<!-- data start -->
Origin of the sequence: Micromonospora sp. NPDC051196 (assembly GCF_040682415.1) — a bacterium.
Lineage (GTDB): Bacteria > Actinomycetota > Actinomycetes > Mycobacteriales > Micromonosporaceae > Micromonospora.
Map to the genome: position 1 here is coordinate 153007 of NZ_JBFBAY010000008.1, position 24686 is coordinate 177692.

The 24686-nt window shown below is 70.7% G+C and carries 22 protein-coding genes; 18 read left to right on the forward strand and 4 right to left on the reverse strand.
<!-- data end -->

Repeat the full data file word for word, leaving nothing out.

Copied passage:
Origin of the sequence: Micromonospora sp. NPDC051196 (assembly GCF_040682415.1) — a bacterium.
Lineage (GTDB): Bacteria > Actinomycetota > Actinomycetes > Mycobacteriales > Micromonosporaceae > Micromonospora.
Map to the genome: position 1 here is coordinate 153007 of NZ_JBFBAY010000008.1, position 24686 is coordinate 177692.

The 24686-nt window shown below is 70.7% G+C and carries 22 protein-coding genes; 18 read left to right on the forward strand and 4 right to left on the reverse strand.